Foreign Languages and Programming Languages: What Do They Have in Common?

My first exposure to a programming language was Python in a computer science course while I was an undergraduate student at UC Berkeley. When I was first introduced to coding, I started out by learning the fundamentals: What is a variable? A conditional? A loop? I learned the building blocks of programming — how to tell the computer to perform certain actions.

When I started learning a new programming language, the process was entirely different. At Flatiron, the first language you learn is Ruby. As with Python, we learned the fundamental concepts and actions — again, variables, conditionals, loops, etc. Both Python and Ruby are built upon the foundational concepts of computer science. The actions they convey are the same, but the way they are expressed is different. Although I am at the very beginning of understanding what makes a programming language distinct from the others, I am beginning to understand what learning new languages will be like as I progress in my career as a developer.

Around the time I first saw code in college, I also started learning Mandarin Chinese. Like computer science, Mandarin was completely outside of my comfort zone. I neither considered myself a math/science person or someone particularly gifted at languages. Mandarin was attractive to me because it was so entirely different from anything I already knew. I was intensely curious about the language and about China, which seemed about as different from the U.S. as I could imagine. Mandarin certainly couldn’t be any more different from English.

Because I discovered coding and Mandarin in the same moment in my life and because both cause me to teeter between profound joy and utter frustration, I have been interested in the relationship between learning programming languages and learning foreign languages.

Although learning to code and learning to speak Mandarin have been, at their core, very different experiences for me, I have observed some parallels. If you have studied a foreign language, vocabulary lists and grammar drills will be familiar to you. If you’ve made it to proficiency in a foreign language, you know that when you know enough vocabulary and grammar patterns you can combine them to express yourself — to convey ever-more-complex ideas that you normally would express in your native tongue. Language is modular, and so is coding. Writing code is really just combining sets of expressions or instructions into larger and larger components of software to eventually make up one application.

The modular nature of language is especially true with Chinese. In Chinese, radicals are the basic graphical components of the language. They each have their own meaning and combine together in a Chinese character to form a composite meaning. Chinese words are composed of one or more characters and these sets of characters together form full sentences and expressions of ideas.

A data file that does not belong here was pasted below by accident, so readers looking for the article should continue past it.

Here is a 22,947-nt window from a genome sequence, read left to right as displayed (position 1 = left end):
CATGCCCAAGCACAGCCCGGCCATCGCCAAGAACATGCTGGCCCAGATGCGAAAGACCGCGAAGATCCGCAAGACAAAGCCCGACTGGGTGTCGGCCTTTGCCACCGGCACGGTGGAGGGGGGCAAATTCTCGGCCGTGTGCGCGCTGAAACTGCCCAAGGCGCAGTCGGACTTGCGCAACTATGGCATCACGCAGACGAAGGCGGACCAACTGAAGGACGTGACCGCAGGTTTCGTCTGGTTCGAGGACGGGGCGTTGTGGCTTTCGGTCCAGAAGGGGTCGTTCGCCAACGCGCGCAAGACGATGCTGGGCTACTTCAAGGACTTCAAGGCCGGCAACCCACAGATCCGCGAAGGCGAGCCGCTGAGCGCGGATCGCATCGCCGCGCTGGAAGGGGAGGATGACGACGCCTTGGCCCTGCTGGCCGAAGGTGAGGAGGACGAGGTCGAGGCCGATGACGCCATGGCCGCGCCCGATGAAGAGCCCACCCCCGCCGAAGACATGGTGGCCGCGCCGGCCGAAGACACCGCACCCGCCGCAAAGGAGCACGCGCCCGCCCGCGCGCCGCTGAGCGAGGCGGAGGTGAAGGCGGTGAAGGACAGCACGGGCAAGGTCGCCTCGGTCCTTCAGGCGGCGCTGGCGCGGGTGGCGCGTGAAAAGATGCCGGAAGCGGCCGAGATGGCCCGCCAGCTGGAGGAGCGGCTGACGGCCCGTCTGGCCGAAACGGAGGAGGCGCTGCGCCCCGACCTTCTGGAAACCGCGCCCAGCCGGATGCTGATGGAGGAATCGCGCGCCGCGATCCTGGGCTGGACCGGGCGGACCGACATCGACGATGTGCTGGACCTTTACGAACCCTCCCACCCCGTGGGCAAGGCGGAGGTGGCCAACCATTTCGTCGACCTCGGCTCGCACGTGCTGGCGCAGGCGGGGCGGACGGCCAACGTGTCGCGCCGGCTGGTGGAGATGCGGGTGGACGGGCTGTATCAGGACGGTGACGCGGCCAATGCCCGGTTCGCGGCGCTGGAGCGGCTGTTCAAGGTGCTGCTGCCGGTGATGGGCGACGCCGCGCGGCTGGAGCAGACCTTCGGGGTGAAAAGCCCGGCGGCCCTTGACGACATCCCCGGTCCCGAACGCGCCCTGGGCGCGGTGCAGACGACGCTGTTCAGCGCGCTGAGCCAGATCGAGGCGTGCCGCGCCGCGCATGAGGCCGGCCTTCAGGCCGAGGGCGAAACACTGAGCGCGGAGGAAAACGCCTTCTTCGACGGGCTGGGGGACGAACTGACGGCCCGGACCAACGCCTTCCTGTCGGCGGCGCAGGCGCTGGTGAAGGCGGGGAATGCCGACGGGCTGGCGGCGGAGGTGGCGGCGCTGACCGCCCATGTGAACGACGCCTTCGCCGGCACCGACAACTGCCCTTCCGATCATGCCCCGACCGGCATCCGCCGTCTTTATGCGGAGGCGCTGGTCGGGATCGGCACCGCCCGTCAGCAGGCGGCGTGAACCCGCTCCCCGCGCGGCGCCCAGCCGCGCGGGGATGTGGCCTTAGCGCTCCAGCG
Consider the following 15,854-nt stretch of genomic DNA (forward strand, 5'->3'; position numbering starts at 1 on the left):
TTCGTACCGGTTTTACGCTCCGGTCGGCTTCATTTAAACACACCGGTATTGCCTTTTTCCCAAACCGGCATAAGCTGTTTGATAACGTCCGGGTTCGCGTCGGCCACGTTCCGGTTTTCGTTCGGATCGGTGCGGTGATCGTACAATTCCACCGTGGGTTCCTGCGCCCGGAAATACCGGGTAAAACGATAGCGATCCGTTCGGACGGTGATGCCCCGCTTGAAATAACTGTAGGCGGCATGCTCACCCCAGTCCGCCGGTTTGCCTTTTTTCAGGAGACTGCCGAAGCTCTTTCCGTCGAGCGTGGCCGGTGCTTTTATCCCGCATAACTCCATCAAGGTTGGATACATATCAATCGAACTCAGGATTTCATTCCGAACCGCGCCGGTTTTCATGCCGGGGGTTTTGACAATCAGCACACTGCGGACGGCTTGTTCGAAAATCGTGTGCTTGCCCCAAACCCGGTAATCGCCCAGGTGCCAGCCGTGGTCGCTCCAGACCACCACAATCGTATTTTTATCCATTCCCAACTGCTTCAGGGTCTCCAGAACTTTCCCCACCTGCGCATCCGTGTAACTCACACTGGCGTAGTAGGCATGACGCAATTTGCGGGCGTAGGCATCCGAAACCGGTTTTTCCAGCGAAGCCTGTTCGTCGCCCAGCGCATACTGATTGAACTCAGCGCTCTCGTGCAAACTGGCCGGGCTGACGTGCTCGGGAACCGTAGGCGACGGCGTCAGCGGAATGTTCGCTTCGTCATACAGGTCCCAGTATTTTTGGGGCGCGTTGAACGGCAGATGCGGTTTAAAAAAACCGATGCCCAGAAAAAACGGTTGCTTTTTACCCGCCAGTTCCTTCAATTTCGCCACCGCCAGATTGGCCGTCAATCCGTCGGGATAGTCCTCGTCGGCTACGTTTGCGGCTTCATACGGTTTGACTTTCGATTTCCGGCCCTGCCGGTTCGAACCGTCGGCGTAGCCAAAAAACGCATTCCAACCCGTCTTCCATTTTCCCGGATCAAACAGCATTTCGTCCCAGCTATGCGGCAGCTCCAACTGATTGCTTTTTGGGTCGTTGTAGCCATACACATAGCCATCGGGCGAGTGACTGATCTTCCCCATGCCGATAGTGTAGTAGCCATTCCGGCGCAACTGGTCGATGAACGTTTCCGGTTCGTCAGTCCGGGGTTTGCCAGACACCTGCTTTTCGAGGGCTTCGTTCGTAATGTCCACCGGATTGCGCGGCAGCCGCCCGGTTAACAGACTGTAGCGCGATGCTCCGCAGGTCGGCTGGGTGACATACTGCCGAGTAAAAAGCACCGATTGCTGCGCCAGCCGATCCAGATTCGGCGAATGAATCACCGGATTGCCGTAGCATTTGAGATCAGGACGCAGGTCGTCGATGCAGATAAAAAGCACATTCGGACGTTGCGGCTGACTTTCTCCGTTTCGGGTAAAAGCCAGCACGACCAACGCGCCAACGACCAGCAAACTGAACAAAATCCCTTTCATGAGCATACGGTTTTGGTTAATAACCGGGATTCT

All of these words include the radical for hand (pronounced shou), which relates to their meanings.

In thinking about the relationship between these kinds of languages, I thought about whether Chinese speakers — or speakers of any language other than English — write code in English. Of course they do. Most dominant programming languages use Latin letters and English words. Variables are defined with the words “var,” “int,” and “string” and procedures like conditionals and loops with words like “if” and “while.” What would the experience of learning to code be like if you did not know English first?

So why is it that most programming languages are in English? First of all, over one-third of the 8,500+ programming languages were created in English-speaking countries. Even dominant languages that did not originate in English-speaking countries like Python (the Netherlands) and Ruby (Japan) were written in English to accommodate an international audience of developers. As in other areas and industries, English became the common language. With that said, there are many examples of programming languages written in languages that are not English, and many code bases around the world will have comments written in foreign languages even if the code itself is in a programming language rooted in English.

Knowing that the world of software engineering may be another product of Western centricity, a remnant of imperialism, I am disappointed. I believe that software engineers should be able to write code in their native language as a point of both pride and comfort, and perhaps more importantly, that learning to code should be accessible to anyone, regardless of their comfort with English.

In reality, I’m not sure how international developers feel about the issue, but from reading a couple of Reddit threads, it seems that non-English-speakers just view the English words in programming languages as neutral keywords. There is also something very beautiful about programming languages serving as a common mode of communication across the software engineering community all over the world. In many ways, programming languages have become a common mode of creation and communication that transcends cultures and borders, symbolizing that creating software is universal for all humanity.

Software engineer @Artsy. At the intersection of storytelling, art, and technology.